The ’90s brought the 2010 Comprehensive Plan, the birth of the Unified Development Ordinance (UDO) and ushered in the 2025 Plan; in spite of their faults, these documents have made Asheville a better place to live, work and raise a family.
Some of my favorite memories are of those early Downtown After Fives, intended to keep workers downtown on Friday evenings once a month. They were incredible parties, much smaller than today but growing to completely fill Pack Square, which is still my favorite venue. One of the best early day events was on top of the Rankin Street parking garage.
Bele Chere was the high point of summer and one of the biggest reasons people started coming back downtown after the exodus to the mall in the ’70s. I attended every Bele Chere and for many years closed my shop on Saturday and part of Friday because local people felt they couldn’t get downtown to do business. The festival did bring people back to town the rest of the year, though. I still have a lump in my throat having gone through July with no Bele Chere. It was really best when you had to buy beer in Gatsby’s while bands were playing in the adjacent parking lot, when Sonny Sparacino’s outdoor courtyard was the place to spend Sunday afternoon, Reverend Billy was young and really funny at Magnolia’s, when we had wine-waiter races, when we autcrossed on South Charlotte St., when we had hot-air balloon festivals, when the stage was on Page Avenue, watching Bo Diddley and John Mayall, when you could hang out on Rick and Todd’s balcony and headquarter at the Bier Garden. What wasn’t fun was the failed experiment of only buying beer in the “beer garden” and you had to drink it there under umbrellas.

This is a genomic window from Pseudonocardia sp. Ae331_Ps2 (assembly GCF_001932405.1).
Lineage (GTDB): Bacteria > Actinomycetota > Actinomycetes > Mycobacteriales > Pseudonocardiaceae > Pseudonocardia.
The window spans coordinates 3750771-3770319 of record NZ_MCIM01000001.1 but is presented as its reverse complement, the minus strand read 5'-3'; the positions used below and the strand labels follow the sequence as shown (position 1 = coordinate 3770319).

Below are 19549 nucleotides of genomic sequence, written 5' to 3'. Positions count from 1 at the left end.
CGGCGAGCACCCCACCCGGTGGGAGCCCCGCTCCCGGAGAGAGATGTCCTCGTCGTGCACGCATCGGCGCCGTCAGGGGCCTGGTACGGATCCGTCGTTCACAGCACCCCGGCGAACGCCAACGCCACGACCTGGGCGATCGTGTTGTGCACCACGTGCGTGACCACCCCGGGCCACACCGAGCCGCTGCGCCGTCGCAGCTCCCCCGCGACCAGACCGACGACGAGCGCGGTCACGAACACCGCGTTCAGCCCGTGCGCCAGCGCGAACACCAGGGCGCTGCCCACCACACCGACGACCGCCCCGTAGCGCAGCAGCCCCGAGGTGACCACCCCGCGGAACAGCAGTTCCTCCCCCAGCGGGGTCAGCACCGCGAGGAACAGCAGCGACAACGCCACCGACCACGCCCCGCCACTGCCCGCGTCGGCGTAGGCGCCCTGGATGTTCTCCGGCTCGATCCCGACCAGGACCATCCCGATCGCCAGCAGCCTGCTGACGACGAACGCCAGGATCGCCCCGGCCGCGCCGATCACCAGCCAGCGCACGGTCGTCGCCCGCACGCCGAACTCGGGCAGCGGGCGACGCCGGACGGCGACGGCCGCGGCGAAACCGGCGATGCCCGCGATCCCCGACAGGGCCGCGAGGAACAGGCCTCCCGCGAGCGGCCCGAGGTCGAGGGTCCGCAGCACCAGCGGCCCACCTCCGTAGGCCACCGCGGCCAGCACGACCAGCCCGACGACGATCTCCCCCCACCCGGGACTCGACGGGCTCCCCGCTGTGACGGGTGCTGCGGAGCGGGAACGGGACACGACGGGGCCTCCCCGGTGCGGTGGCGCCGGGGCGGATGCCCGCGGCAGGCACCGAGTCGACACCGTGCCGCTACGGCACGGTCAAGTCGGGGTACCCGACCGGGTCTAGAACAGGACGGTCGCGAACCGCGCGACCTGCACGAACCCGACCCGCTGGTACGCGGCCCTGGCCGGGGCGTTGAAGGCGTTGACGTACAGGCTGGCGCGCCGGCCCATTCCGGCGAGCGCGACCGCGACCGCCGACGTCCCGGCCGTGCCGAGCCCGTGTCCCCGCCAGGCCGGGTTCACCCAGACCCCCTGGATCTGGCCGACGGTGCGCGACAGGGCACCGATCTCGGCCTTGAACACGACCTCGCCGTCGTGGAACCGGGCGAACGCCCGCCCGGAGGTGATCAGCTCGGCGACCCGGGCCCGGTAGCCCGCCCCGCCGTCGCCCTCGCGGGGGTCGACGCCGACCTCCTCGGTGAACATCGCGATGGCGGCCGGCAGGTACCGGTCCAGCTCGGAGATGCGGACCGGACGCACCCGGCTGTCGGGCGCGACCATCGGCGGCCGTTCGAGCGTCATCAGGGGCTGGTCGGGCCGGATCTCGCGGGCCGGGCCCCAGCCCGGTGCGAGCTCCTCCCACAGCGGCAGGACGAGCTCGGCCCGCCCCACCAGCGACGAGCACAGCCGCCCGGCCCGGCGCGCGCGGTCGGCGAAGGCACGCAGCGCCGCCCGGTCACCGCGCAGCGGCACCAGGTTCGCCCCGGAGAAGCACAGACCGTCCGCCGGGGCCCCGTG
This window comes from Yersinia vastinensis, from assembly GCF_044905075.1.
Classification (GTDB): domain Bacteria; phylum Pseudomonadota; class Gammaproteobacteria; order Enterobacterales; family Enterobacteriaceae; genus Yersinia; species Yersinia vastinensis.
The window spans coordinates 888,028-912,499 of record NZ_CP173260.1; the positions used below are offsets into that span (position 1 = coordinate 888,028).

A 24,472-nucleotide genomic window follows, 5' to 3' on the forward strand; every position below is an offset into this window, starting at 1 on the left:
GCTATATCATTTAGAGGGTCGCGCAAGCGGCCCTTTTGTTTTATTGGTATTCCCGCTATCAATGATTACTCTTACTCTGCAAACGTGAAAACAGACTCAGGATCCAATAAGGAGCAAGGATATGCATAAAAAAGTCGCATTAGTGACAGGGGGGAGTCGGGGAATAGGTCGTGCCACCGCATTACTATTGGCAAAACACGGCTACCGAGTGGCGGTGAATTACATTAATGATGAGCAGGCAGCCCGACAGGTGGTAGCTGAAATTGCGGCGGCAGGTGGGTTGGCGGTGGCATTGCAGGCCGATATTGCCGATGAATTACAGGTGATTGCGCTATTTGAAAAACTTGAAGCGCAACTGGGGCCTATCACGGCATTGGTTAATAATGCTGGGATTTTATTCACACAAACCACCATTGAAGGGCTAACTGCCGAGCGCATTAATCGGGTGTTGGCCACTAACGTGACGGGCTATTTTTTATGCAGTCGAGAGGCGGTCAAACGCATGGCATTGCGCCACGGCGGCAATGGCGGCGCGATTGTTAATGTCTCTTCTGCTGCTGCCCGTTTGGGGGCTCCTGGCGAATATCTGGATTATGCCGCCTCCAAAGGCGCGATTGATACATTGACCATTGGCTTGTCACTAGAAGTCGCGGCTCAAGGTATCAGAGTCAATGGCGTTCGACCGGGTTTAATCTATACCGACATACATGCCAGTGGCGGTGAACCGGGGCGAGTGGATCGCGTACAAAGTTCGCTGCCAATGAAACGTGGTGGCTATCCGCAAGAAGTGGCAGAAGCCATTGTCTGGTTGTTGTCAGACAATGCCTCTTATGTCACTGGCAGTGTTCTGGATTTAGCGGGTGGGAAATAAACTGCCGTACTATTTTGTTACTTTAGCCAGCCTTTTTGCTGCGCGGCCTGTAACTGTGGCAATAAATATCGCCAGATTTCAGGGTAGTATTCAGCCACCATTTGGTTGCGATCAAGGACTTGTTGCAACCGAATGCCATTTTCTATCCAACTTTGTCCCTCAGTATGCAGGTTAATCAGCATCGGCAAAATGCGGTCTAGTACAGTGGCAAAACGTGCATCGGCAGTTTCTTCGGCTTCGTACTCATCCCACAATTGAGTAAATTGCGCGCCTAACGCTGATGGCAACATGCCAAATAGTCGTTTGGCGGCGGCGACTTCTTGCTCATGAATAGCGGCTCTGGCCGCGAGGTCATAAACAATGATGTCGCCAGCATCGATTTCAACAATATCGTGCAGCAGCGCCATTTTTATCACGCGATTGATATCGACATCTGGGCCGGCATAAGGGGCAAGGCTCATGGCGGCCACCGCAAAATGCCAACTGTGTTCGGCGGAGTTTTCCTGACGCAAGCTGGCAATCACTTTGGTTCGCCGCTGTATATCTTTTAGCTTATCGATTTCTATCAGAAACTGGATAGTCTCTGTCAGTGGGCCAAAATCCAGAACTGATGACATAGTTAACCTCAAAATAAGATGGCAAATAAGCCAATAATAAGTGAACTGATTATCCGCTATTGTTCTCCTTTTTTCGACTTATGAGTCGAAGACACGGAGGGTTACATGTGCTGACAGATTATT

There has always been an excitement for me in being downtown, even in those days just after the mall took the retailers and activity from our center city. There were great restaurants, though — not huge numbers but more than I could afford to eat at regularly. Grosvenor’s later became the City Club atop the Northwestern Bank Building which is now the BB&T. The Market Place on Market Street became Vincenzo’s by the early ’90s. Then Mark [Rosenstein] moved the Market Place to Wall Street, Jared’s on Haywood Street became the Flying Frog and there was another favorite, Café on the Square, to name a few. It was not all fine dining but great food — like Barley’s, Chickadee and Rye, the Paradise, Tom’s Grill, the Med, and Three Brothers (which I miss terribly). Be Here Now was the first great listening room, and 45 Cherry and Cinjades were great late-night spots. We would go to Vincent’s Ear to hear our son’s band, which never started until well after 11; I was never certain if it was being cool or their limited repertoire.
It is remarkable that West Asheville has changed as much since the early ’90s and yet retained a lot of what it was like. The majority of businesses there were small locally owned and family-operated. I miss buying appliances at Ace Appliance where Second Gear is now, Demos Appliances would loan you a replacement should your TV need to be repaired, and the business association paid for crisscrossed multicolored lights the length of Haywood Road during the Christmas season.
Bennett’s Drug Store, famous for hot dogs, where Spagnola’s is today, became Delores and Jose’s Mexican restaurant. They kept the hot dogs, then moved down the street and became, under new ownership, a local favorite, Zia. And, the Tastee Diner keeps on being an icon of West Asheville dining with incredible food and prices. My mother took me there for lunch on our walk back home after pre-registering me for elementary school at Aycock Elementary, now the Learning Center at the corner of Haywood Road and Interstate 240.
It has been a great run for the downtown and the Xpress. I can go on for pages of neat and quirky things about our city.
Jan Davis is an Asheville native, a 30-year, downtown family-business owner. He is former vice mayor and current member of the Asheville City Council since 2003.